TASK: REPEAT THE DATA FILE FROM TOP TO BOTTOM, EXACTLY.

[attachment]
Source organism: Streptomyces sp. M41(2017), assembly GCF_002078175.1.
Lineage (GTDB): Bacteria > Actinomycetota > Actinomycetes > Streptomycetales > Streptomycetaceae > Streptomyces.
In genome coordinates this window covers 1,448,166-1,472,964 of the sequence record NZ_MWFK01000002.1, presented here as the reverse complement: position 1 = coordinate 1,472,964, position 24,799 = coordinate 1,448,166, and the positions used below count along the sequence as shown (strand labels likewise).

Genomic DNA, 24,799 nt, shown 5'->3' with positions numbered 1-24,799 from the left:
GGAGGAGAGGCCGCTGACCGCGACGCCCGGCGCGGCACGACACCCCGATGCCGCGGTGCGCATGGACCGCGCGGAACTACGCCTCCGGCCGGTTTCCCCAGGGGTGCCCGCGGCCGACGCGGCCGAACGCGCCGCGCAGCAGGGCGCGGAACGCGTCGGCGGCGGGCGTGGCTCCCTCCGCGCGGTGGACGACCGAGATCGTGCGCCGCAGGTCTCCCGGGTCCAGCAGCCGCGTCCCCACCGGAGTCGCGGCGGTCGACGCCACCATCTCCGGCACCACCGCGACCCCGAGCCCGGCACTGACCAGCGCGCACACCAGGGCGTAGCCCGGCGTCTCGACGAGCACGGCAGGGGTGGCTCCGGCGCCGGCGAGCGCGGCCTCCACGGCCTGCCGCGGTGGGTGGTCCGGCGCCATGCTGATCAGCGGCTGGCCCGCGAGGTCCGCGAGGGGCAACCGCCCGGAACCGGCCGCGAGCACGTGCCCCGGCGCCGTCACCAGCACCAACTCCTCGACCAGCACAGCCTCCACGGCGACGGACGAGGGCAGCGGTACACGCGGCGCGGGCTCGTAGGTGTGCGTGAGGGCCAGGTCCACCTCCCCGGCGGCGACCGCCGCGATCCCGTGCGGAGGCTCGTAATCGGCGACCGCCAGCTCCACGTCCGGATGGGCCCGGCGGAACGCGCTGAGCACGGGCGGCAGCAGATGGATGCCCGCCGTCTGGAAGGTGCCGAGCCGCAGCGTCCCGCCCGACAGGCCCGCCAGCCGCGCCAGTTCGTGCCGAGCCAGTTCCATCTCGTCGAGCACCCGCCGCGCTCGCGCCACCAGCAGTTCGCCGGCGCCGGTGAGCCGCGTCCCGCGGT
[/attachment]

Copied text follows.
Source organism: Streptomyces sp. M41(2017), assembly GCF_002078175.1.
Lineage (GTDB): Bacteria > Actinomycetota > Actinomycetes > Streptomycetales > Streptomycetaceae > Streptomyces.
In genome coordinates this window covers 1,448,166-1,472,964 of the sequence record NZ_MWFK01000002.1, presented here as the reverse complement: position 1 = coordinate 1,472,964, position 24,799 = coordinate 1,448,166, and the positions used below count along the sequence as shown (strand labels likewise).

Genomic DNA, 24,799 nt, shown 5'->3' with positions numbered 1-24,799 from the left:
GGAGGAGAGGCCGCTGACCGCGACGCCCGGCGCGGCACGACACCCCGATGCCGCGGTGCGCATGGACCGCGCGGAACTACGCCTCCGGCCGGTTTCCCCAGGGGTGCCCGCGGCCGACGCGGCCGAACGCGCCGCGCAGCAGGGCGCGGAACGCGTCGGCGGCGGGCGTGGCTCCCTCCGCGCGGTGGACGACCGAGATCGTGCGCCGCAGGTCTCCCGGGTCCAGCAGCCGCGTCCCCACCGGAGTCGCGGCGGTCGACGCCACCATCTCCGGCACCACCGCGACCCCGAGCCCGGCACTGACCAGCGCGCACACCAGGGCGTAGCCCGGCGTCTCGACGAGCACGGCAGGGGTGGCTCCGGCGCCGGCGAGCGCGGCCTCCACGGCCTGCCGCGGTGGGTGGTCCGGCGCCATGCTGATCAGCGGCTGGCCCGCGAGGTCCGCGAGGGGCAACCGCCCGGAACCGGCCGCGAGCACGTGCCCCGGCGCCGTCACCAGCACCAACTCCTCGACCAGCACAGCCTCCACGGCGACGGACGAGGGCAGCGGTACACGCGGCGCGGGCTCGTAGGTGTGCGTGAGGGCCAGGTCCACCTCCCCGGCGGCGACCGCCGCGATCCCGTGCGGAGGCTCGTAATCGGCGACCGCCAGCTCCACGTCCGGATGGGCCCGGCGGAACGCGCTGAGCACGGGCGGCAGCAGATGGATGCCCGCCGTCTGGAAGGTGCCGAGCCGCAGCGTCCCGCCCGACAGGCCCGCCAGCCGCGCCAGTTCGTGCCGAGCCAGTTCCATCTCGTCGAGCACCCGCCGCGCTCGCGCCACCAGCAGTTCGCCGGCGCCGGTGAGCCGCGTCCCGCGGT